Part of that gap is the time and exorbitant cost it currently takes to construct plants to meet the worlds long-term water needs. The public and private sectors work together to fund these larger projects. “There is this large delta from six months to alleviate the tension area right after a disaster, to five years later when the plant is actually built. One way that we’re trying to make an impact in that area is by decentralizing and providing an advanced technology in the way that these plants are built,” says Page.
MIS’ technology requires only three months to put together a deliverable package that can immediately provide 250 thousand gallons of water per day. Every month following that, the performance of the water system can usually be increased by forty percent. MIS believes this can facilitate communities receiving around 100 million gallons per day in eighteen to twenty-four months and have a turnkey water solution in the meantime within three months of a natural disaster.
The idea of MIS began with Grant Page, who was seventeen years old, working in a body shop, and attempting to invent a better way to chrome-plate parts. He came up with a dissimilar electrode pair, and when salt water was run through it, most of the ions were removed, something that would prove ideal for removing salt from saltwater. Page always had a desire to be in the military, and in 2010, he attended the United States Naval Academy where he requested to be allowed to continue his research on the project. As a mechanical engineer at the Academy, he was required to take chemistry validation tests before running any experiments.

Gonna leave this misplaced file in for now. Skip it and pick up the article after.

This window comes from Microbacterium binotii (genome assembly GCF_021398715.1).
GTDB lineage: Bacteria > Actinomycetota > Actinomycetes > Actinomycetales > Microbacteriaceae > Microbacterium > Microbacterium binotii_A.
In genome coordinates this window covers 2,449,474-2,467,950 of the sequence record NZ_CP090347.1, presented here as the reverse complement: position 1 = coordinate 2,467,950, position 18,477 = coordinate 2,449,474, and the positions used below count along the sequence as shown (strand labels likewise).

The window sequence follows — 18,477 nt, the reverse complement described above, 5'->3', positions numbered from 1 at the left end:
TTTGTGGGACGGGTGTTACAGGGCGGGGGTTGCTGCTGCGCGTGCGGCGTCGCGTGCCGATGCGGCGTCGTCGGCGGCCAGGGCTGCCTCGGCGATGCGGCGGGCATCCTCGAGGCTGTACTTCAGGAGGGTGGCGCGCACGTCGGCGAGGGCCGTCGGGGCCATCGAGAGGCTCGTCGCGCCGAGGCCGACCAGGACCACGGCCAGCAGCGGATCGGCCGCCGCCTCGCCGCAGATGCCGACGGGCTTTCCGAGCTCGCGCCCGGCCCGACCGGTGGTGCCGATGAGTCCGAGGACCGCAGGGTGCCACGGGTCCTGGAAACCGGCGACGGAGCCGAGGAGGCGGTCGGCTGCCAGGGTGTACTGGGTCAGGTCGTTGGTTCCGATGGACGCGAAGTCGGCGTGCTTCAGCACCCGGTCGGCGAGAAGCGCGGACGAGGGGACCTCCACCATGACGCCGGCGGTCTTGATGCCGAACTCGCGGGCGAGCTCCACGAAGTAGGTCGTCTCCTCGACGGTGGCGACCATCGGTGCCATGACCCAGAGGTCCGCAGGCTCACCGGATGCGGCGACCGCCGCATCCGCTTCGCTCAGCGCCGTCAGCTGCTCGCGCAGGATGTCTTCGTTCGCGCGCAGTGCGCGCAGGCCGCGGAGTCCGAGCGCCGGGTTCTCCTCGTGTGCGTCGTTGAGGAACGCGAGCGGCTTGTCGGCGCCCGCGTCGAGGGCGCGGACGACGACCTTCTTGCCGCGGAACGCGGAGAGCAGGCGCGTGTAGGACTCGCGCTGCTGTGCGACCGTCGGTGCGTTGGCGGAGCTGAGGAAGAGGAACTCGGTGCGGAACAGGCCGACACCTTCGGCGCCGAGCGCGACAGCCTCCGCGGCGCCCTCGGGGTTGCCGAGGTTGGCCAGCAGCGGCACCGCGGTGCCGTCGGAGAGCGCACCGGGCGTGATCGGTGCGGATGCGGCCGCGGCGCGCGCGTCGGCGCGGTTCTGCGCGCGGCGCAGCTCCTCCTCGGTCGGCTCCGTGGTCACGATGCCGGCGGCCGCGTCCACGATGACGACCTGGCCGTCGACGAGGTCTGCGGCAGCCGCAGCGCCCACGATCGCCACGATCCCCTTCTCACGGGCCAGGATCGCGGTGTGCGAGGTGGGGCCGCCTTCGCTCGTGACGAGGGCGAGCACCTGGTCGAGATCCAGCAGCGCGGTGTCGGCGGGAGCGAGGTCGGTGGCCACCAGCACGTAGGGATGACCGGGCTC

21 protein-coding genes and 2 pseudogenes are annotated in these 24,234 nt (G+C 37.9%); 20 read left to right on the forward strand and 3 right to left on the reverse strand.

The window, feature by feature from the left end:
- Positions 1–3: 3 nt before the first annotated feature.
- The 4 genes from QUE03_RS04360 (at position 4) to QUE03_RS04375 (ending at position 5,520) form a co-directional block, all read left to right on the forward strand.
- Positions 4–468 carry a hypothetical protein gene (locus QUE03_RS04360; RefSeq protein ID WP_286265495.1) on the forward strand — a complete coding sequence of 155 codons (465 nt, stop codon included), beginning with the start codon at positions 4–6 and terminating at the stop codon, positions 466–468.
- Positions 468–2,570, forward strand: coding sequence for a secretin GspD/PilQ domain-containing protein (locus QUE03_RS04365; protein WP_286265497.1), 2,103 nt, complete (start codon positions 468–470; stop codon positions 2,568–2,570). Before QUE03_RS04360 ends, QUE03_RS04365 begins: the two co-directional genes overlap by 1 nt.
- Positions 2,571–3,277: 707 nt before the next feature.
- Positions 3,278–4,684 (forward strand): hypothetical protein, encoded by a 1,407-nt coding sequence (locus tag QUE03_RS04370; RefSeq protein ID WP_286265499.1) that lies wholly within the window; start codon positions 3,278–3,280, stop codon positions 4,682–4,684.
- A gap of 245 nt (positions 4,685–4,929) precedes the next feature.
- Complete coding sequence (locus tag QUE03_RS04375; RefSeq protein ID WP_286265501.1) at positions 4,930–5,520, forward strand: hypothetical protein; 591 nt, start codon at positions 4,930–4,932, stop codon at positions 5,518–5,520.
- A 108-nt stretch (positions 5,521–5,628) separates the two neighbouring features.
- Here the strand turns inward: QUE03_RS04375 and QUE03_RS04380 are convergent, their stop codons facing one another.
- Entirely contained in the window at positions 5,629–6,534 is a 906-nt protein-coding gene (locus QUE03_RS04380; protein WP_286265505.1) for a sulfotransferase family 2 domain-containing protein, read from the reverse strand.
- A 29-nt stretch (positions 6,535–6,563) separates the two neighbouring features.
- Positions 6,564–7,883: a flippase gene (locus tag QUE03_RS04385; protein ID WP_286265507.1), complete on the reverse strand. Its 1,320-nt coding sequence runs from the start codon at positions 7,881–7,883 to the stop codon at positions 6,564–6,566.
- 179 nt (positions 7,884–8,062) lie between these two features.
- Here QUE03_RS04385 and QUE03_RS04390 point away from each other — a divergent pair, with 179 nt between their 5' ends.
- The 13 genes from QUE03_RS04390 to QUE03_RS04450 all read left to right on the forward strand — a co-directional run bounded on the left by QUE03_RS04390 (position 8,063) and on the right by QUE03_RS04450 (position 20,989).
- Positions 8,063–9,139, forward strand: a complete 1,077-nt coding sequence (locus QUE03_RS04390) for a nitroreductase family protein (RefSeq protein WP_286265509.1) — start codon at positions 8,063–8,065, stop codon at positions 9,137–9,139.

At that time, one individual at the Academy said that he did not believe in Page’s work, yet wanted to send him to the U.S. Naval Research Laboratory to finish the research and come back to reality after a likely failure. “I went over there, and I was very successful. I proved all the scientists wrong, and in the next two years at the Academy, I had a team of twenty-two advisors with our own private lab at the academy in D.C. and developed three working prototypes,” says Page.